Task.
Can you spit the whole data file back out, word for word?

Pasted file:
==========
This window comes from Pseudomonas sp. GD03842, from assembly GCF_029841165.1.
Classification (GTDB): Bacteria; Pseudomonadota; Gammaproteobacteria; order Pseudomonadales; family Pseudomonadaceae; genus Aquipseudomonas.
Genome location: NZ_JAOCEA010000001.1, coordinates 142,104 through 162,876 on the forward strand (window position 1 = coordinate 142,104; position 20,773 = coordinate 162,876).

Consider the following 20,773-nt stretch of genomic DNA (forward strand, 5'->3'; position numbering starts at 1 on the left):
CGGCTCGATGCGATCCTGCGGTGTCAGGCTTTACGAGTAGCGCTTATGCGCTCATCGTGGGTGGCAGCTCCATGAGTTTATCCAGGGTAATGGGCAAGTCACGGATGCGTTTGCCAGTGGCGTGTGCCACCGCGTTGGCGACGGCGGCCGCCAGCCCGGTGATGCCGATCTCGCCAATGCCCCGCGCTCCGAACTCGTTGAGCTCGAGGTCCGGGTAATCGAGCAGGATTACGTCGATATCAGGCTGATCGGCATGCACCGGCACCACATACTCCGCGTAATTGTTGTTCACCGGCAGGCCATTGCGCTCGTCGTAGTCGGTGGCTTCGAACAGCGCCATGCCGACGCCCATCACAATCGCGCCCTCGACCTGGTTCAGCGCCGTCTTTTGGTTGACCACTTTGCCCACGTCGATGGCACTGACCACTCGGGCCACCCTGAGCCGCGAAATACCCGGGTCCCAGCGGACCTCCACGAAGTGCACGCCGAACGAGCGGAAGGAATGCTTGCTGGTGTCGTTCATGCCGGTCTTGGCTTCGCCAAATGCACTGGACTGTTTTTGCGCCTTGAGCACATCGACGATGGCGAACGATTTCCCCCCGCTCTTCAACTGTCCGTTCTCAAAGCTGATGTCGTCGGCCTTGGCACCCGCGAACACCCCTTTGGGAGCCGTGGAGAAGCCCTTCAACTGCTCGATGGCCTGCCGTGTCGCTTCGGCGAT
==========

This window comes from Pseudomonas sp. GD03842, from assembly GCF_029841165.1.
Classification (GTDB): Bacteria; Pseudomonadota; Gammaproteobacteria; order Pseudomonadales; family Pseudomonadaceae; genus Aquipseudomonas.
Genome location: NZ_JAOCEA010000001.1, coordinates 142,104 through 162,876 on the forward strand (window position 1 = coordinate 142,104; position 20,773 = coordinate 162,876).

Consider the following 20,773-nt stretch of genomic DNA (forward strand, 5'->3'; position numbering starts at 1 on the left):
CGGCTCGATGCGATCCTGCGGTGTCAGGCTTTACGAGTAGCGCTTATGCGCTCATCGTGGGTGGCAGCTCCATGAGTTTATCCAGGGTAATGGGCAAGTCACGGATGCGTTTGCCAGTGGCGTGTGCCACCGCGTTGGCGACGGCGGCCGCCAGCCCGGTGATGCCGATCTCGCCAATGCCCCGCGCTCCGAACTCGTTGAGCTCGAGGTCCGGGTAATCGAGCAGGATTACGTCGATATCAGGCTGATCGGCATGCACCGGCACCACATACTCCGCGTAATTGTTGTTCACCGGCAGGCCATTGCGCTCGTCGTAGTCGGTGGCTTCGAACAGCGCCATGCCGACGCCCATCACAATCGCGCCCTCGACCTGGTTCAGCGCCGTCTTTTGGTTGACCACTTTGCCCACGTCGATGGCACTGACCACTCGGGCCACCCTGAGCCGCGAAATACCCGGGTCCCAGCGGACCTCCACGAAGTGCACGCCGAACGAGCGGAAGGAATGCTTGCTGGTGTCGTTCATGCCGGTCTTGGCTTCGCCAAATGCACTGGACTGTTTTTGCGCCTTGAGCACATCGACGATGGCGAACGATTTCCCCCCGCTCTTCAACTGTCCGTTCTCAAAGCTGATGTCGTCGGCCTTGGCACCCGCGAACACCCCTTTGGGAGCCGTGGAGAAGCCCTTCAACTGCTCGATGGCCTGCCGTGTCGCTTCGGCGAT